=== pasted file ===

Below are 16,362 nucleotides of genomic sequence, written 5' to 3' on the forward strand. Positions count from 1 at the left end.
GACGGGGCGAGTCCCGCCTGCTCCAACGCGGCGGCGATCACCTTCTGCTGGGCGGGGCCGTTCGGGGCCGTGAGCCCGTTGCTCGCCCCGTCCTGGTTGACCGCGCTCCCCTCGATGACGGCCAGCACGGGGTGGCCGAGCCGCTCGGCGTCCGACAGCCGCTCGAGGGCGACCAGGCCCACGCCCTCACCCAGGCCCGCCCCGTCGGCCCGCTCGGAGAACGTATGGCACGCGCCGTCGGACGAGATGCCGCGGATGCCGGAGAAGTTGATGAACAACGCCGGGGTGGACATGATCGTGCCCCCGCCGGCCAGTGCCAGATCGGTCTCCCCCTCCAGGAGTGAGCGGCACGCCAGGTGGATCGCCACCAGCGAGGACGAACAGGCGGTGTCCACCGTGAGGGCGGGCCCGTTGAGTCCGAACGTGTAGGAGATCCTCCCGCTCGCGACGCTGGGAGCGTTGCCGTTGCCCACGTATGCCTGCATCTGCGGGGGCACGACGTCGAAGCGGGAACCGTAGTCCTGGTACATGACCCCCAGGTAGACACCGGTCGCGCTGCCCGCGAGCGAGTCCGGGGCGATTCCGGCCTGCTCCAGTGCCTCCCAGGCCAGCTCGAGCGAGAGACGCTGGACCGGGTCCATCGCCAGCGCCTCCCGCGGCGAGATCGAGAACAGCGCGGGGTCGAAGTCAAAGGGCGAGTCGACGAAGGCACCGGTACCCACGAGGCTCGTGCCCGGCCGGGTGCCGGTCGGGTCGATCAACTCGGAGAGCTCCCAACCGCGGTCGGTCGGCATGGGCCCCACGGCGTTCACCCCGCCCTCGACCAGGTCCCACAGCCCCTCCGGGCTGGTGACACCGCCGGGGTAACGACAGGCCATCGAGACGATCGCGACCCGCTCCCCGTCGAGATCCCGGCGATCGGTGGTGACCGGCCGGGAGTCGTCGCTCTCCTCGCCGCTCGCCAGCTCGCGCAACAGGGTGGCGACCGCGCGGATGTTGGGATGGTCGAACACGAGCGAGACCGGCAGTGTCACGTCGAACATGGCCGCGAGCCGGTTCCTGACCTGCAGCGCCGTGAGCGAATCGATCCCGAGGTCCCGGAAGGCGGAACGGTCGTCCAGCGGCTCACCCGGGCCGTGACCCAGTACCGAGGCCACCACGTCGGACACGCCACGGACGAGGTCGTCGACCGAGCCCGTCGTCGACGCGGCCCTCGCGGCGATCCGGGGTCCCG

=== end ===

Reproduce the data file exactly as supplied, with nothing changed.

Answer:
Below are 16,362 nucleotides of genomic sequence, written 5' to 3' on the forward strand. Positions count from 1 at the left end.
GACGGGGCGAGTCCCGCCTGCTCCAACGCGGCGGCGATCACCTTCTGCTGGGCGGGGCCGTTCGGGGCCGTGAGCCCGTTGCTCGCCCCGTCCTGGTTGACCGCGCTCCCCTCGATGACGGCCAGCACGGGGTGGCCGAGCCGCTCGGCGTCCGACAGCCGCTCGAGGGCGACCAGGCCCACGCCCTCACCCAGGCCCGCCCCGTCGGCCCGCTCGGAGAACGTATGGCACGCGCCGTCGGACGAGATGCCGCGGATGCCGGAGAAGTTGATGAACAACGCCGGGGTGGACATGATCGTGCCCCCGCCGGCCAGTGCCAGATCGGTCTCCCCCTCCAGGAGTGAGCGGCACGCCAGGTGGATCGCCACCAGCGAGGACGAACAGGCGGTGTCCACCGTGAGGGCGGGCCCGTTGAGTCCGAACGTGTAGGAGATCCTCCCGCTCGCGACGCTGGGAGCGTTGCCGTTGCCCACGTATGCCTGCATCTGCGGGGGCACGACGTCGAAGCGGGAACCGTAGTCCTGGTACATGACCCCCAGGTAGACACCGGTCGCGCTGCCCGCGAGCGAGTCCGGGGCGATTCCGGCCTGCTCCAGTGCCTCCCAGGCCAGCTCGAGCGAGAGACGCTGGACCGGGTCCATCGCCAGCGCCTCCCGCGGCGAGATCGAGAACAGCGCGGGGTCGAAGTCAAAGGGCGAGTCGACGAAGGCACCGGTACCCACGAGGCTCGTGCCCGGCCGGGTGCCGGTCGGGTCGATCAACTCGGAGAGCTCCCAACCGCGGTCGGTCGGCATGGGCCCCACGGCGTTCACCCCGCCCTCGACCAGGTCCCACAGCCCCTCCGGGCTGGTGACACCGCCGGGGTAACGACAGGCCATCGAGACGATCGCGACCCGCTCCCCGTCGAGATCCCGGCGATCGGTGGTGACCGGCCGGGAGTCGTCGCTCTCCTCGCCGCTCGCCAGCTCGCGCAACAGGGTGGCGACCGCGCGGATGTTGGGATGGTCGAACACGAGCGAGACCGGCAGTGTCACGTCGAACATGGCCGCGAGCCGGTTCCTGACCTGCAGCGCCGTGAGCGAATCGATCCCGAGGTCCCGGAAGGCGGAACGGTCGTCCAGCGGCTCACCCGGGCCGTGACCCAGTACCGAGGCCACCACGTCGGACACGCCACGGACGAGGTCGTCGACCGAGCCCGTCGTCGACGCGGCCCTCGCGGCGATCCGGGGTCCCG